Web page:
"She routinely draws students into the palm of her hand..."
by Riv Ellen Prell
Carol Miller, Morse Alumni Distinguished Professor of Teaching in American Studies and American Indian Studies, will retire from the University of Minnesota in May 2009. Professor Miller has had a distinguished career at the University of Minnesota. She exemplifies the university’s ideal of the citizen/teacher/scholar and her colleagues and generations of students in General College, American Indian studies, and American studies feel enormously fortunate to have had her as a member of our community since 1981.
A distinguished scholar of Native American and women’s literature, as well as a writer of stories and poetry, Professor Miller, an enrolled member of the Cherokee Nation of Oklahoma, has written about women’s narratives and Native American novels and poetry. In addition, she is the cofounder and former codirector with Toni McNaron, professor emeritus of English, of “Voices from the Gaps" (voices.cla.umn.edu), a Web site of biographies and critical information about North American women writers of color. Millions of readers and writers from across the globe have visited the site.
Without question, Professor Miller is one of the university’s great teachers. Her undergraduate courses were true models of teaching and active learning. Her colleague Jean O’Brien, who taught courses with her, says, “She routinely drew students into the palm of her hand through her delightfully witty turns of phrase and uncanny ability to pose a question that students found intriguing and accessible."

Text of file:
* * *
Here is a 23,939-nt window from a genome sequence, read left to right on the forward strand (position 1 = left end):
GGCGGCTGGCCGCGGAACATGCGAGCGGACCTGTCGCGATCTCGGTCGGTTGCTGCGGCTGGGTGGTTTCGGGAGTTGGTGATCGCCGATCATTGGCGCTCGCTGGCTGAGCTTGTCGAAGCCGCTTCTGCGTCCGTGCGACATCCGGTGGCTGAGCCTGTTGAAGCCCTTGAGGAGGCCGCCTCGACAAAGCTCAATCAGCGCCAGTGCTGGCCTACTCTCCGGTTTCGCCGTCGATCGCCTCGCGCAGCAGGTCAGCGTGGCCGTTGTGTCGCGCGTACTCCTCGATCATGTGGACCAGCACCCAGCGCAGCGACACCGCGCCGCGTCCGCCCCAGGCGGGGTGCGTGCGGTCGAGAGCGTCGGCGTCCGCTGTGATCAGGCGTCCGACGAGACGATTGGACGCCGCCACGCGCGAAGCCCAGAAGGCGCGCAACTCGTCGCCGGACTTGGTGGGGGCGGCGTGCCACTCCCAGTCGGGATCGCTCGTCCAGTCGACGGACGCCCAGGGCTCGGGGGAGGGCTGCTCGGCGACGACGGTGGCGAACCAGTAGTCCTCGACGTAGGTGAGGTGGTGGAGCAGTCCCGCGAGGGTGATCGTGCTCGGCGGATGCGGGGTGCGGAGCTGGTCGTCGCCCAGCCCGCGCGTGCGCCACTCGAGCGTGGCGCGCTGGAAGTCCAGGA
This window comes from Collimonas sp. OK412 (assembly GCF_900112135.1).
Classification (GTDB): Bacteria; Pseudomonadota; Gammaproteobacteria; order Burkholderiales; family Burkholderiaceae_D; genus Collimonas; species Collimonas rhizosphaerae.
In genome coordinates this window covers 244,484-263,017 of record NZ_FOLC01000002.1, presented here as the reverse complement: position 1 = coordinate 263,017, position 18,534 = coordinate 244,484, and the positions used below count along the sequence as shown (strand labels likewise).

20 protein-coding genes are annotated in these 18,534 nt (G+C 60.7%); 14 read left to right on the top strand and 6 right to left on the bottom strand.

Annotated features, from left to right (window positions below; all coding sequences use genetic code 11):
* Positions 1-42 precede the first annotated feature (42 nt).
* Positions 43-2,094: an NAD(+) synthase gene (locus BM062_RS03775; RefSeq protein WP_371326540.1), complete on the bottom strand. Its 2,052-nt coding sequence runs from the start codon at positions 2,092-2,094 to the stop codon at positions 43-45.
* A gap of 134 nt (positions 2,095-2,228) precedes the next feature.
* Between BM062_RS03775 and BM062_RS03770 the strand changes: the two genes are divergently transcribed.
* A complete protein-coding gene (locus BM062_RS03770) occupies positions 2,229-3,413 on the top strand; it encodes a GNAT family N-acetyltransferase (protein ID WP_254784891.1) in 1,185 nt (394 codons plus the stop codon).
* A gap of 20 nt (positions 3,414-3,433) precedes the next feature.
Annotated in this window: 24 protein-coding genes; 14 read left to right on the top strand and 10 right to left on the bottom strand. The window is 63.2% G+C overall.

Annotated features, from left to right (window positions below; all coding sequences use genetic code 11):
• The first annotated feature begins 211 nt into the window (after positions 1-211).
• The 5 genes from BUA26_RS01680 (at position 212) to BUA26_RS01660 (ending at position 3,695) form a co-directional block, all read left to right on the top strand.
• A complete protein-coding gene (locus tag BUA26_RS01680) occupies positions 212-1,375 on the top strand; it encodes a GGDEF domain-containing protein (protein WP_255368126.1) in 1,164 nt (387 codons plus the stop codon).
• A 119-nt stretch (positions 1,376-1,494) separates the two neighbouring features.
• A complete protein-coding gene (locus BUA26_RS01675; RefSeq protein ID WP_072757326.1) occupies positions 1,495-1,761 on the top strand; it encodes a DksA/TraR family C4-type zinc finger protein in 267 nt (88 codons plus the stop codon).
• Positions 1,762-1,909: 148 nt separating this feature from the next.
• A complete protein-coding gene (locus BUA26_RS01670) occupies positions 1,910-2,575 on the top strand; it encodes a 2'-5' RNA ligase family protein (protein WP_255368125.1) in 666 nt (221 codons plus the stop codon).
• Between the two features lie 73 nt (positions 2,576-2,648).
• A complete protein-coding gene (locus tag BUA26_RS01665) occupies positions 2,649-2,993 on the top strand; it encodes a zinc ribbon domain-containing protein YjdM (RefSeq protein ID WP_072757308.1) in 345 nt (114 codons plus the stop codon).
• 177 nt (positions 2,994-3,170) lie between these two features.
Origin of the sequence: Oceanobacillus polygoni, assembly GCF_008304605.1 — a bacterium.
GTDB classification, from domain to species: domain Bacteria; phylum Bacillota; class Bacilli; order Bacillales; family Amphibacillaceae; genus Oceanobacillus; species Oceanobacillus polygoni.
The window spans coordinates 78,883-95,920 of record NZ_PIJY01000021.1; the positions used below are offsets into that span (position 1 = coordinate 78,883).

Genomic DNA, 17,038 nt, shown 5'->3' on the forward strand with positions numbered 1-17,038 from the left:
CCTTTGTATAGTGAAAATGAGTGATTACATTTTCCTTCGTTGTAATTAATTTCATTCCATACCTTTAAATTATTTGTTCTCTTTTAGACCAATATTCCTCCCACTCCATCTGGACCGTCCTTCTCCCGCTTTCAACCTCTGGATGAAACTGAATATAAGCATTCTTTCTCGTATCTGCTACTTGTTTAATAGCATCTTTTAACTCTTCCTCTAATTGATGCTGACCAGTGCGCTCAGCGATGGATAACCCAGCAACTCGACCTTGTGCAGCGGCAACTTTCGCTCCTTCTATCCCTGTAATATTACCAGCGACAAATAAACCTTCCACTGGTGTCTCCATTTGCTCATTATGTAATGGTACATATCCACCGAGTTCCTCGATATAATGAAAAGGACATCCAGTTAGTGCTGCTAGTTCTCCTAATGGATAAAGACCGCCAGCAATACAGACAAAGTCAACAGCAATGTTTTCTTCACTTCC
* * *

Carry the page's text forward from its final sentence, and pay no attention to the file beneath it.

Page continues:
The graduate students whom she advised shared her interest in literature and culture, and particularly her expertise in Native American literature. Tiya Miles, now associate professor in the Program in American Culture at the University of Michigan, says, “I read Native American literature under her tutelage, gaining a foundation that would influence my academic writing into the future. I also found in her a source of good-sense warmth and creative inspiration for the craft of writing unequaled by the other wonderful professors with whom I had the privilege to work."
Joseph Bauerkemper, just completing his dissertation, describes what it is like to work with her: “Carol has enabled me to grasp the intricate nuances of various scholarly debates, and she repeatedly helps me to understand my place within them."
In 2002 Professor Miller received the President’s Award for Outstanding Service, the University of Minnesota’s highest honor for citizenship. In addition to serving as both chair and director of graduate studies in American studies, she chaired American Indian studies as well. Her colleague Patricia Albers, longtime chair of American Indian studies, says, “We have been privileged to witness her remarkable collegiality and diplomacy at work. Every University department should have a clone of Carol to experience what it means to collaborate and negotiate in an environment of forbearance, trust, and, most of all, fine words and good humor."
Professor Miller served on a wide variety of University and College of Liberal Arts committees and task forces. To every one of these commitments she brought her much-admired good sense, pragmatism, and commitment to the University’s highest ideals, particularly those concerning equity and diversity.
We wish Carol and her family well as they begin the next phase of full-time retirement.